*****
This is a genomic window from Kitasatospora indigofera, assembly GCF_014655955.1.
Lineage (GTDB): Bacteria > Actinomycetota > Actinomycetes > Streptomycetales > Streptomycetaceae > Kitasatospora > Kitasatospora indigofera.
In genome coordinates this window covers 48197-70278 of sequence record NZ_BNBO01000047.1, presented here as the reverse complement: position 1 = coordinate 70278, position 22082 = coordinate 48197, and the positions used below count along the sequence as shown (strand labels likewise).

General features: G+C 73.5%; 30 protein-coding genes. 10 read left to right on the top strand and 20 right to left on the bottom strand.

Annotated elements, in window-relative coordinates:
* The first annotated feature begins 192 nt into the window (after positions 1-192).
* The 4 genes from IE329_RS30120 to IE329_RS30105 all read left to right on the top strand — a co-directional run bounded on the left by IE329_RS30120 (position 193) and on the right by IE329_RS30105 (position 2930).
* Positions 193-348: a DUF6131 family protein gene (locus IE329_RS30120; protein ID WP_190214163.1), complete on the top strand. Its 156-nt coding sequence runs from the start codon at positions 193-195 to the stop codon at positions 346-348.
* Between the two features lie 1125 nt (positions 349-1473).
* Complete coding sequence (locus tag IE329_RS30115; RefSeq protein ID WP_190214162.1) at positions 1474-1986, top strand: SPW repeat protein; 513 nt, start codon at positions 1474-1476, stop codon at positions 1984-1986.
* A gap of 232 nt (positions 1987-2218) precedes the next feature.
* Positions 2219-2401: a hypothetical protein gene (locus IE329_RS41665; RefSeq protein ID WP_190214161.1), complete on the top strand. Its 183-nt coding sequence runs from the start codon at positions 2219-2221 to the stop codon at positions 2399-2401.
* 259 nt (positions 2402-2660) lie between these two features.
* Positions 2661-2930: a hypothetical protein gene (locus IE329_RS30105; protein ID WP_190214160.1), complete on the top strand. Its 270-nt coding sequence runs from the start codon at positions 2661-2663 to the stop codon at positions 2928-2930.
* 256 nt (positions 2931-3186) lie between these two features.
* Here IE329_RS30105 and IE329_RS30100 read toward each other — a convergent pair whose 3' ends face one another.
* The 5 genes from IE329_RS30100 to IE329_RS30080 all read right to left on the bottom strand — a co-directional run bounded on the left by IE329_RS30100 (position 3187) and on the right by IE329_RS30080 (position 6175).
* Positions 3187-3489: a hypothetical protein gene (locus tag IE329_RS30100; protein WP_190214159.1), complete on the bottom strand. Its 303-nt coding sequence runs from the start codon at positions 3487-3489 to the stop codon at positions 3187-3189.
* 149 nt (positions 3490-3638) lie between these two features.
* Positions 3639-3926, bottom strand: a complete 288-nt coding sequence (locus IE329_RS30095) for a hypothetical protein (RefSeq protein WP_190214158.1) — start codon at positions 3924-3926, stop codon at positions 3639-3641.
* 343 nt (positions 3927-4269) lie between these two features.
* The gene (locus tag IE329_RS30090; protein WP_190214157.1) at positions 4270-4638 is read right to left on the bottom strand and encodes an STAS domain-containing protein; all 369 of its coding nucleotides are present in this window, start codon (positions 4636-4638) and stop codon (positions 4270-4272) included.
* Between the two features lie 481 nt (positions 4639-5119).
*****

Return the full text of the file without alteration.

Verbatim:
This is a genomic window from Kitasatospora indigofera, assembly GCF_014655955.1.
Lineage (GTDB): Bacteria > Actinomycetota > Actinomycetes > Streptomycetales > Streptomycetaceae > Kitasatospora > Kitasatospora indigofera.
In genome coordinates this window covers 48197-70278 of sequence record NZ_BNBO01000047.1, presented here as the reverse complement: position 1 = coordinate 70278, position 22082 = coordinate 48197, and the positions used below count along the sequence as shown (strand labels likewise).

General features: G+C 73.5%; 30 protein-coding genes. 10 read left to right on the top strand and 20 right to left on the bottom strand.

Annotated elements, in window-relative coordinates:
* The first annotated feature begins 192 nt into the window (after positions 1-192).
* The 4 genes from IE329_RS30120 to IE329_RS30105 all read left to right on the top strand — a co-directional run bounded on the left by IE329_RS30120 (position 193) and on the right by IE329_RS30105 (position 2930).
* Positions 193-348: a DUF6131 family protein gene (locus IE329_RS30120; protein ID WP_190214163.1), complete on the top strand. Its 156-nt coding sequence runs from the start codon at positions 193-195 to the stop codon at positions 346-348.
* Between the two features lie 1125 nt (positions 349-1473).
* Complete coding sequence (locus tag IE329_RS30115; RefSeq protein ID WP_190214162.1) at positions 1474-1986, top strand: SPW repeat protein; 513 nt, start codon at positions 1474-1476, stop codon at positions 1984-1986.
* A gap of 232 nt (positions 1987-2218) precedes the next feature.
* Positions 2219-2401: a hypothetical protein gene (locus IE329_RS41665; RefSeq protein ID WP_190214161.1), complete on the top strand. Its 183-nt coding sequence runs from the start codon at positions 2219-2221 to the stop codon at positions 2399-2401.
* 259 nt (positions 2402-2660) lie between these two features.
* Positions 2661-2930: a hypothetical protein gene (locus IE329_RS30105; protein ID WP_190214160.1), complete on the top strand. Its 270-nt coding sequence runs from the start codon at positions 2661-2663 to the stop codon at positions 2928-2930.
* 256 nt (positions 2931-3186) lie between these two features.
* Here IE329_RS30105 and IE329_RS30100 read toward each other — a convergent pair whose 3' ends face one another.
* The 5 genes from IE329_RS30100 to IE329_RS30080 all read right to left on the bottom strand — a co-directional run bounded on the left by IE329_RS30100 (position 3187) and on the right by IE329_RS30080 (position 6175).
* Positions 3187-3489: a hypothetical protein gene (locus tag IE329_RS30100; protein WP_190214159.1), complete on the bottom strand. Its 303-nt coding sequence runs from the start codon at positions 3487-3489 to the stop codon at positions 3187-3189.
* 149 nt (positions 3490-3638) lie between these two features.
* Positions 3639-3926, bottom strand: a complete 288-nt coding sequence (locus IE329_RS30095) for a hypothetical protein (RefSeq protein WP_190214158.1) — start codon at positions 3924-3926, stop codon at positions 3639-3641.
* 343 nt (positions 3927-4269) lie between these two features.
* The gene (locus tag IE329_RS30090; protein WP_190214157.1) at positions 4270-4638 is read right to left on the bottom strand and encodes an STAS domain-containing protein; all 369 of its coding nucleotides are present in this window, start codon (positions 4636-4638) and stop codon (positions 4270-4272) included.
* Between the two features lie 481 nt (positions 4639-5119).